First commissioned in 1937 this was the Shoalhaven’s first treatment plant. The current treatment process includes discharge of the reclaimed water to the Shoalhaven River via flood mitigation drains. With an upgrade underway this treatment plant will soon link directly to the REMS scheme ensuring that up to 90% of the output will be beneficially used. The treatment capacity of this plant is equivalent to 21,000 persons.
First commissioned in1983 this plant was upgraded in 2012 and now has two new diffused aeration tanks with clear liquids going to filtration and solids going to sludge lagoon for dewatering and use on suitable agricultural properties. There is also a 5ML lined storage pond for treated effluent reuse to the local golf course. The treatment capacity is equivalent to 8,000 persons.
St Georges Basin
First commissioned in 1991, the reclaimed water from this plant is pumped to the Vincentia treatment plant it is given tertiary treatment and then directed into REMS. There is a treatment capacity equivalent to 16,000 persons.
First commissioned in 1990 this plant reuses reclaimed water via an irrigation system at a local sporting ground. The plant has a treatment capacity of 8,000 equivalent persons.
Wastewater Treatment Process
The treatment of domestic wastewater involves the removal of solids, oils and pathogens from the influent or raw wastewater. This is achieved through a variety of physical, biological and chemical processes.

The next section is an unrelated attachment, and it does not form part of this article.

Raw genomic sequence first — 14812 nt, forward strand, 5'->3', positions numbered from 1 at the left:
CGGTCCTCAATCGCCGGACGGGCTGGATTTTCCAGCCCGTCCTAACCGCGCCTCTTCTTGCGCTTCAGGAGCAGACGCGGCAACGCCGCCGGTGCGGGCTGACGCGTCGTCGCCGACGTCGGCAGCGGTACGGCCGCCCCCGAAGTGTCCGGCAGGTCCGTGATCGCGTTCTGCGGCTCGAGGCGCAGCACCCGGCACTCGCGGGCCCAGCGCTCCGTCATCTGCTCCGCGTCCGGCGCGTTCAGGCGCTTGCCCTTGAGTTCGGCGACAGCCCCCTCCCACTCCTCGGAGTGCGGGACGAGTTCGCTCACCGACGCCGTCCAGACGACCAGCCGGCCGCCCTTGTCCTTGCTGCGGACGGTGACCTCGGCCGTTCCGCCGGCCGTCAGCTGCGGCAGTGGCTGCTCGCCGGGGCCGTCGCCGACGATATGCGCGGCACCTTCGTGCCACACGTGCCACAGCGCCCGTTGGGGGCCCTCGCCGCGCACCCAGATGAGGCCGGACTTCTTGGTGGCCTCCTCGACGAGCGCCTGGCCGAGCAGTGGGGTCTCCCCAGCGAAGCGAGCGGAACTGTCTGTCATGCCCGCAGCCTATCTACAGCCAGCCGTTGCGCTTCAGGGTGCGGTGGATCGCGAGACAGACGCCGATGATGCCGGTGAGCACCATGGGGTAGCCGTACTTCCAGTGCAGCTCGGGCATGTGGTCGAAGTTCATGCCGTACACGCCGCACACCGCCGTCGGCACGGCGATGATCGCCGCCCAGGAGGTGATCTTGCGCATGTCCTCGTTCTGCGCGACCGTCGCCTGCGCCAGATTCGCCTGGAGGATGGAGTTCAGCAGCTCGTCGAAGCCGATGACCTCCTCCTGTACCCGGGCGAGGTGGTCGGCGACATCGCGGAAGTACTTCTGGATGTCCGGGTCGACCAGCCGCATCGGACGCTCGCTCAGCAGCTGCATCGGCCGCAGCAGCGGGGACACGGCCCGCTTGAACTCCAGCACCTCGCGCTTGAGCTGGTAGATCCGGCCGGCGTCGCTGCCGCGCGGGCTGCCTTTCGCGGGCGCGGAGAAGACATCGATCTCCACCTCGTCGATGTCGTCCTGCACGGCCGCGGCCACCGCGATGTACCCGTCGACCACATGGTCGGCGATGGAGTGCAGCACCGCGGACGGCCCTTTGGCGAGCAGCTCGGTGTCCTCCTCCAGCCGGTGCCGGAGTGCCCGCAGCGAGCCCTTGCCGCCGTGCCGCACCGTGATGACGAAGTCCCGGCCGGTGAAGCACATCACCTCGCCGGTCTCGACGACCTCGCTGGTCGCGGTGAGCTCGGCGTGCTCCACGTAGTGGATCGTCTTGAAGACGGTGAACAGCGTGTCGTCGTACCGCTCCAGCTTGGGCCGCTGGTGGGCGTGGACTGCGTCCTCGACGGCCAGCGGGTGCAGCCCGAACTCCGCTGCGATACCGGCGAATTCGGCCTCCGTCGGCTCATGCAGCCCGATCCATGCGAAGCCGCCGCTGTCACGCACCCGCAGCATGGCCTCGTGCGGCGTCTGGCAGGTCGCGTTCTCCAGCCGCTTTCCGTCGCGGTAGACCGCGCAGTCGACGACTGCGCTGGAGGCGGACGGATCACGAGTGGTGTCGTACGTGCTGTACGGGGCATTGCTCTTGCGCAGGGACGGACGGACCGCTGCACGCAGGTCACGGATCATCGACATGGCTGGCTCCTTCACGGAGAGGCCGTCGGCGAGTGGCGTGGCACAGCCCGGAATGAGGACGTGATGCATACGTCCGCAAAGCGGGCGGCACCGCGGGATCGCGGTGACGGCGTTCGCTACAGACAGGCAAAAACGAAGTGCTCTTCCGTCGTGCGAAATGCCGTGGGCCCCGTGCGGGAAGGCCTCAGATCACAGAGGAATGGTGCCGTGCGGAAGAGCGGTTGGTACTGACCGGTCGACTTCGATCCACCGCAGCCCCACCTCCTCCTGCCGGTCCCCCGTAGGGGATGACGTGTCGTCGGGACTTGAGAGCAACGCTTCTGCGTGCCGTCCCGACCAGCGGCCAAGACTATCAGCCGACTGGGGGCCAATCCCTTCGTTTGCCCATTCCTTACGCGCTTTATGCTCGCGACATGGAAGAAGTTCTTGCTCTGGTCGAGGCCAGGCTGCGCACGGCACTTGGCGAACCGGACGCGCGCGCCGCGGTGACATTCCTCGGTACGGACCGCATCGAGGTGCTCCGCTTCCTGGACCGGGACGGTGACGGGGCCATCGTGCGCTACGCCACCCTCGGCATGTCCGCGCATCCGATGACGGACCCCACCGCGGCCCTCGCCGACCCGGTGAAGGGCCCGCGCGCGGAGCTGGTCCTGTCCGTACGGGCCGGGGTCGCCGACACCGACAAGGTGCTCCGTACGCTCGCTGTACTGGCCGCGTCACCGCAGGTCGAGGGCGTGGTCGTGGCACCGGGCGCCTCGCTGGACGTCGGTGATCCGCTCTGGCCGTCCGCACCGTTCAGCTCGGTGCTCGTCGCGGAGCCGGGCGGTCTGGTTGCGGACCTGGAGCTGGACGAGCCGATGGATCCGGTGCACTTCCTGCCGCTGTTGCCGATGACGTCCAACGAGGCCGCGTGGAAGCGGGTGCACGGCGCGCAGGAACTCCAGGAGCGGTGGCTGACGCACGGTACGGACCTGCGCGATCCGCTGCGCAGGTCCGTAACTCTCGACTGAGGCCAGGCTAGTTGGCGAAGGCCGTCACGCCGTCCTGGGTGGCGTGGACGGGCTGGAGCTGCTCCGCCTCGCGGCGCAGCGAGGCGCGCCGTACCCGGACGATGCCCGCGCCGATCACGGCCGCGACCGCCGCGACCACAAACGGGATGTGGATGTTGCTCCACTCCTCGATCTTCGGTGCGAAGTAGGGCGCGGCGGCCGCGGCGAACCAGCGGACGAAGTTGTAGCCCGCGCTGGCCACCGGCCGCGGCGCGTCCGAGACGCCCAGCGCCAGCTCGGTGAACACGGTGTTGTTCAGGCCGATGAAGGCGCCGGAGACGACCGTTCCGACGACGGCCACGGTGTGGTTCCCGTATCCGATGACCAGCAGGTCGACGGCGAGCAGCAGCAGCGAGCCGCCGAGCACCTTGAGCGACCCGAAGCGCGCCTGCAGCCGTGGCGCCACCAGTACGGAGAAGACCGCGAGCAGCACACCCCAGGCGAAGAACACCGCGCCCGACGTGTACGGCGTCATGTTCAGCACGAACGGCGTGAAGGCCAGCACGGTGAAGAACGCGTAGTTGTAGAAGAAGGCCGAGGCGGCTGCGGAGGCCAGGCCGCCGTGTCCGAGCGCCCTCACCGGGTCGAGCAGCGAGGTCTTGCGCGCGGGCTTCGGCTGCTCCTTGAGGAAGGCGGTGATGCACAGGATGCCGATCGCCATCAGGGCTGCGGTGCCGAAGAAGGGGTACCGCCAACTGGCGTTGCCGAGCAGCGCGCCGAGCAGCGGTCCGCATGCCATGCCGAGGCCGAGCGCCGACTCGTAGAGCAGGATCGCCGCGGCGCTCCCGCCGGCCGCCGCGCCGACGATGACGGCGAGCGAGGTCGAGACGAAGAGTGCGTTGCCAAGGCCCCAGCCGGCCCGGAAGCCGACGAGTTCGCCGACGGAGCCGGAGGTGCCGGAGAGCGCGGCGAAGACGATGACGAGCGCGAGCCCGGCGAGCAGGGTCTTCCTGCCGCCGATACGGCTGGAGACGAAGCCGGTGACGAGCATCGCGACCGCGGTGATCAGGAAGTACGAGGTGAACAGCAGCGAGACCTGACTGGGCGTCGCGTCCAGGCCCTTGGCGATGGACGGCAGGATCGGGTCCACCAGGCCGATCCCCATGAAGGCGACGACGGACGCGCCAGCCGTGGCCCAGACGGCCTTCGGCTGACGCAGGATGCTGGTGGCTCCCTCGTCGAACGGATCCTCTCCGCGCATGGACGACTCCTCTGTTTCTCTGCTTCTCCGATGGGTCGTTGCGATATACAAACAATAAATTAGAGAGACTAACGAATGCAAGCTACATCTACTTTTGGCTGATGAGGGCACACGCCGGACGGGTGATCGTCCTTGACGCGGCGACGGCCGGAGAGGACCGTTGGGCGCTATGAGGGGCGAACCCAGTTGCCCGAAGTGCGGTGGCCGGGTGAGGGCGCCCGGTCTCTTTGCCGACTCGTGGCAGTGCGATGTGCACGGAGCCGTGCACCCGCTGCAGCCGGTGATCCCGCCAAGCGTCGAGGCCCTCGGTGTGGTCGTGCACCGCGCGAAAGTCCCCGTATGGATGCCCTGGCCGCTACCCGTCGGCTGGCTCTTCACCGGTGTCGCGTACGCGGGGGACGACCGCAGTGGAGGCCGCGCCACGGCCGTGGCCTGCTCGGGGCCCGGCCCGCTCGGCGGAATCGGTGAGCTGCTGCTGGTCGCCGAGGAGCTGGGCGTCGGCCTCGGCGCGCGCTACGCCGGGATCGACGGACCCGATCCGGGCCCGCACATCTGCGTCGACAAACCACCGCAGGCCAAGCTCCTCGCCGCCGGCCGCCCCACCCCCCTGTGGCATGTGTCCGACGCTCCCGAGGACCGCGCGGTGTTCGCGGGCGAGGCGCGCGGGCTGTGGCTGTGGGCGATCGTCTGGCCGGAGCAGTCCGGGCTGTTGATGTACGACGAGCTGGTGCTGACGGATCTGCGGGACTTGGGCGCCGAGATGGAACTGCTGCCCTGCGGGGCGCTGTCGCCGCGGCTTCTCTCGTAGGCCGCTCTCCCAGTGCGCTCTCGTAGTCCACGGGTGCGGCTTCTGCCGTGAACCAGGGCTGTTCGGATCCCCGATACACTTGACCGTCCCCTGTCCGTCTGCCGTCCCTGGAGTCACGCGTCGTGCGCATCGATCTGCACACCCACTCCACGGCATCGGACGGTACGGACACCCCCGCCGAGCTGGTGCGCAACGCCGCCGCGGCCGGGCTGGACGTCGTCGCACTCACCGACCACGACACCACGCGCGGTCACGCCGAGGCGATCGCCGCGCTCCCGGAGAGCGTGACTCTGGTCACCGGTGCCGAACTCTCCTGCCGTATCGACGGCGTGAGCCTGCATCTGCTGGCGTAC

Primary treatment involves the removal of grit and non-biodegradable material.
Secondary treatment involves biological processing to break down and settle solids and organic matter. This is normally achieved using an aeration/settling cycle. Chemicals may be added to assist solids removal. Solids (or biosolids) are removed for further treatment.
Tertiary treatment is designed to polish and further disinfect treated wastewater. Increasingly, sand/media (or Membrane) filtration is being used to remove any solids left over after secondary treatment. Newer treatment plants achieve a high rate of disinfection using either chlorine or ultraviolet light.
Modern wastewater treatment processes produce reclaimed water of a high standard and purity. Final wastewater quality is typically:
- Biochemical oxygen demand <10 parts per million (95%-100% removal)
- Suspended solids <20 parts per million (95%-100% removal)
- Oil & grease <1 part per million (98%-100% removal)
- pH 6.5 – 8.5
- Total nitrogen <15 parts per million (95%-99% removal)
- Total phosphorus <10 parts per million (95%-99% removal)
- Bacteria <1,000 per 100mL (90%-100% removal)
Bio-solids (wastewater sludge) are the organic solids separated from wastewater through treatment processing. Typically they contain significant levels of nutrients such as phosphorus and nitrogen and have been used for many decades as a fertiliser product. Typically wastewater solids are stabilised in lagoons and drying beds for up to 12 months and then de-watered. The bio-solids are then tested to determine where they can be applied in accordance with the NSW Government Guidelines ‘Use and Disposal of Bio-solids Products’.